Schematic representation of structural classes of protein according to the CATH classification scheme.[1]

Proteins are a class of macromolecular organic compounds that are essential to life. They consist of a long polypeptide chain that usually adopts a single stable three-dimensional structure. They fulfill a wide variety of functions including providing structural stability to cells, catalyze chemical reactions that produce or store energy or synthesize other biomolecules including nucleic acids and proteins, transport essential nutrients, or serve other roles such as signal transduction. They are selectively transported to various compartments of the cell or in some cases, secreted from the cell.

This list aims to organize information on how proteins are most often classified: by structure, by function, or by location.


Proteins may be classified as to their three-dimensional structure (also known a protein fold). The two most widely used classification schemes are:[2]

Both classification schemes are based on a hierarchy of fold types. At the top level are all alpha proteins (domains consisting of alpha helices), all beta proteins (domains consisting of beta sheets), and mixed alpha helix/beta sheet proteins.

While most proteins adopt a single stable fold, a few proteins can rapidly interconvert between one or more folds. These are referred to as metamorphic proteins.[5] Finally other proteins appear not to adopt any stable conformation and are referred to as intrinsically disordered.[6]

Proteins frequently contain two or more domains, each have a different fold separated by intrinsically disordered regions. These are referred to as multi-domain proteins.


The human genome, categorized by function of each gene product, given both as number of genes and as percentage of all genes.[7]

Proteins may also be classified based on their celluar function. A widely used classification is PANTHER (protein analysis through evolutionary relationships) classification system.[7]


Protein#Structural proteins


Enzymes classified according to their Enzyme Commission number (EC). Note that strictly speaking, an EC number corresponds to the reaction the enzyme catalyzes, not the protein per se. However each EC number has been mapped to one or more specific proteins.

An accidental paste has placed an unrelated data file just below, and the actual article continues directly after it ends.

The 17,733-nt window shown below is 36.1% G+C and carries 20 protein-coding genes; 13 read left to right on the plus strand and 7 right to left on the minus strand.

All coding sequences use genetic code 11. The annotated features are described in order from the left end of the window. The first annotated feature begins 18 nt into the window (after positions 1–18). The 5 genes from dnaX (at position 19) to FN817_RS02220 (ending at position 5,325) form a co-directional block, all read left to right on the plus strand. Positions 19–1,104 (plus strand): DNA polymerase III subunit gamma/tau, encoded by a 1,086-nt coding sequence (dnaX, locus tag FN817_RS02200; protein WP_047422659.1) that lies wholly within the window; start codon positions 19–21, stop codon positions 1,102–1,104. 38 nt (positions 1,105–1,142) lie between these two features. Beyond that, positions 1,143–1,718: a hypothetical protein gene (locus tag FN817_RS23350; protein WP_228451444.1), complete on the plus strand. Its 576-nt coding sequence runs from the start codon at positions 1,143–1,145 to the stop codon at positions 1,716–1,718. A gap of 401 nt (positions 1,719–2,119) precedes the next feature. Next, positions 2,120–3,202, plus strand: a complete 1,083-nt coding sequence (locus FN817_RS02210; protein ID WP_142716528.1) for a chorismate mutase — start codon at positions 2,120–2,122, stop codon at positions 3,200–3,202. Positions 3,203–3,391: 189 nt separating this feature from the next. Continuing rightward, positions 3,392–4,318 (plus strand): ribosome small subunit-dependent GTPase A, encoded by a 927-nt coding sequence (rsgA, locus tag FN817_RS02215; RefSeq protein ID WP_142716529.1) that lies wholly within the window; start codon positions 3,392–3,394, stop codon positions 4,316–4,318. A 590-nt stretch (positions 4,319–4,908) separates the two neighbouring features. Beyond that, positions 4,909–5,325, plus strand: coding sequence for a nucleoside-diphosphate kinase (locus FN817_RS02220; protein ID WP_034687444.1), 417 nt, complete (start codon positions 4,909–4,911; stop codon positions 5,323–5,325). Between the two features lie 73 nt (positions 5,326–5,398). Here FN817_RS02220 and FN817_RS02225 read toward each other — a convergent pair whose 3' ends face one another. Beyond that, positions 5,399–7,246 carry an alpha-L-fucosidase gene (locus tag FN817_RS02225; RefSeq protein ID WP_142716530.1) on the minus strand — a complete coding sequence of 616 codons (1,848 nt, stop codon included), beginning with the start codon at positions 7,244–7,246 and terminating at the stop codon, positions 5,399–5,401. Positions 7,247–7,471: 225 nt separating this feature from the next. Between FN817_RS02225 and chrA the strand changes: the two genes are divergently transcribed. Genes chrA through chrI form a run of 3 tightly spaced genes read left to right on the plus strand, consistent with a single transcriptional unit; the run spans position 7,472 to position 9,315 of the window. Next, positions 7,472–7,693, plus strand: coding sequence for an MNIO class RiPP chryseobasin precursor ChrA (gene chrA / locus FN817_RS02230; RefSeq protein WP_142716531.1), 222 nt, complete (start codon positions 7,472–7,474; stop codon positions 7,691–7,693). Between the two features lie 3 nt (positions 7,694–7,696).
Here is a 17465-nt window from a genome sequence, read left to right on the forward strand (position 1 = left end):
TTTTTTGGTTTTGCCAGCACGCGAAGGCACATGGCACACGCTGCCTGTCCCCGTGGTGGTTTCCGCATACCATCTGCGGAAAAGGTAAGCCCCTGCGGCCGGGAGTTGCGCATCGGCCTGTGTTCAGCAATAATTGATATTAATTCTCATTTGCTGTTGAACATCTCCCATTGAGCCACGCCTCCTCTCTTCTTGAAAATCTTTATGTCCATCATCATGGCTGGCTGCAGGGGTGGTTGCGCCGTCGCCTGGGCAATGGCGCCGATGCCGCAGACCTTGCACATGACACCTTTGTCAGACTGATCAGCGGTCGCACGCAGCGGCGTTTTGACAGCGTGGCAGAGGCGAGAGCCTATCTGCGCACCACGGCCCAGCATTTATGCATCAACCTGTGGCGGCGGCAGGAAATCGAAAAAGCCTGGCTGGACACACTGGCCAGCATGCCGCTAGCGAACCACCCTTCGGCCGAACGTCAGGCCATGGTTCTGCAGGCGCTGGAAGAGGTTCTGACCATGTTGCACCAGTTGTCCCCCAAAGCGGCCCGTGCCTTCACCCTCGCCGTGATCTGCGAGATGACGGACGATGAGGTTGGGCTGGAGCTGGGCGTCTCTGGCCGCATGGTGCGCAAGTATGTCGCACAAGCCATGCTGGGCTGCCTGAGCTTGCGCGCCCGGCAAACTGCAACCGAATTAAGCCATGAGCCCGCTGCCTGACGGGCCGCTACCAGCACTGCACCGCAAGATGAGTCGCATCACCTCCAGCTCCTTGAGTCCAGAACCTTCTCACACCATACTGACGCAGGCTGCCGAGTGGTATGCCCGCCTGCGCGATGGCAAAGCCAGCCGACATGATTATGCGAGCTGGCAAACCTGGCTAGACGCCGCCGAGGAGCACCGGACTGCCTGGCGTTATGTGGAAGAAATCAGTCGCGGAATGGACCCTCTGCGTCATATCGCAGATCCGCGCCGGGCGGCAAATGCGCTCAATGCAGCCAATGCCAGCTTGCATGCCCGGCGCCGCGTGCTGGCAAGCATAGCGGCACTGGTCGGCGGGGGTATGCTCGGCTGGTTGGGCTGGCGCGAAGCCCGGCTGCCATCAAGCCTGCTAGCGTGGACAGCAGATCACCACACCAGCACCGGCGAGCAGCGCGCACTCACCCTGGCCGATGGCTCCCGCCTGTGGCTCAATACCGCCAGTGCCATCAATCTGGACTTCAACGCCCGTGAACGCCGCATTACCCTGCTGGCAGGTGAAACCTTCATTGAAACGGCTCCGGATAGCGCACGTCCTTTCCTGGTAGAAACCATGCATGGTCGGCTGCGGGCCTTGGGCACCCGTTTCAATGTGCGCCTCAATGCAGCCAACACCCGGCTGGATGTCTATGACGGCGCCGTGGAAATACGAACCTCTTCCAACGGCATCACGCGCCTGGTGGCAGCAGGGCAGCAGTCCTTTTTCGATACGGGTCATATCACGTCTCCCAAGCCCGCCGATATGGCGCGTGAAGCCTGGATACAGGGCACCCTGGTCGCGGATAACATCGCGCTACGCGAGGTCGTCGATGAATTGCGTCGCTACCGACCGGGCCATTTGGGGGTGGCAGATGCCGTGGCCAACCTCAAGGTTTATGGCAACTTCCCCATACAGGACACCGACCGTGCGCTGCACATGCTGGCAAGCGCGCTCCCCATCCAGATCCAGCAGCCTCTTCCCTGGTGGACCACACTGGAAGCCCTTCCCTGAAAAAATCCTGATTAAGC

Transport protein



Signal transduction

Signal transduction

Sub-cellular distribution

The human genome, categorized by the predicted subcellular location distribution of each gene product.[8]

Proteins may also be classified by which subcellular compartment they are found.[9][10]


Nuclear proteins


Cytosolic proteins


Cytoskeletal proteins


Endoplasmic reticulum

Endoplasmic reticulum resident protein



Mitochondrial DNA that encode mitochondial proteins (note that some mitochondial proteins are encoded by nuclear DNA)


Chloroplast DNA that encode chloroplast proteins

Cell membrane

Membrane protein

Extracellular matrix

Extracellular matrix proteins


Blood protein

Species distribution


  1. ^ Orengo CA, Michie AD, Jones S, Jones DT, Swindells MB, Thornton JM (August 1997). "CATH--a hierarchic classification of protein domain structures". Structure. 5 (8). London, England: 1093–108. doi:10.1016/s0969-2126(97)00260-8. PMID 9309224.
  2. ^ Csaba G, Birzele F, Zimmer R (April 2009). "Systematic comparison of SCOP and CATH: a new gold standard for protein structure analysis". BMC Structural Biology. 9: 23. doi:10.1186/1472-6807-9-23. PMC 2678134. PMID 19374763.
  3. ^ Sillitoe I, Bordin N, Dawson N, Waman VP, Ashford P, Scholes HM, et al. (January 2021). "CATH: increased structural coverage of functional space". Nucleic Acids Research. 49 (D1): D266–D273. doi:10.1093/nar/gkaa1079. PMC 7778904. PMID 33237325.
  4. ^ Andreeva A, Howorth D, Chothia C, Kulesha E, Murzin AG (January 2014). "SCOP2 prototype: a new approach to protein structure mining". Nucleic Acids Research. 42 (Database issue): D310–4. doi:10.1093/nar/gkt1242. PMC 3964979. PMID 24293656.
  5. ^ Dishman AF, Volkman BF (June 2022). "Design and discovery of metamorphic proteins". Current Opinion in Structural Biology. 74: 102380. doi:10.1016/ PMC 9664977. PMID 35561475.
  6. ^ Trivedi R, Nagarajaram HA (November 2022). "Intrinsically Disordered Proteins: An Overview". International Journal of Molecular Sciences. 23 (22): 14050. doi:10.3390/ijms232214050. PMC 9693201. PMID 36430530.
  7. ^ a b Thomas PD, Kejariwal A, Campbell MJ, Mi H, Diemer K, Guo N, et al. (January 2003). "PANTHER: a browsable database of gene products organized by biological function, using curated protein family and subfamily classification". Nucleic Acids Research. 31 (1): 334–341. doi:10.1093/nar/gkg115. PMC 165562. PMID 12520017.
  8. ^ Zhou H, Yang Y, Shen HB (March 2017). "Hum-mPLoc 3.0: prediction enhancement of human protein subcellular localization through modeling the hidden correlations of gene ontology and functional domain features". Bioinformatics. 33 (6): 843–853. doi:10.1093/bioinformatics/btw723. PMID 27993784.
  9. ^ Trans J (2014). "Subcellular Compartments". Scitable. Nature Education.
  10. ^ Thul PJ, Åkesson L, Wiking M, Mahdessian D, Geladaki A, Ait Blal H, et al. (May 2017). "A subcellular map of the human proteome". Science. 356 (6340). doi:10.1126/science.aal3321. PMID 28495876. S2CID 10744558.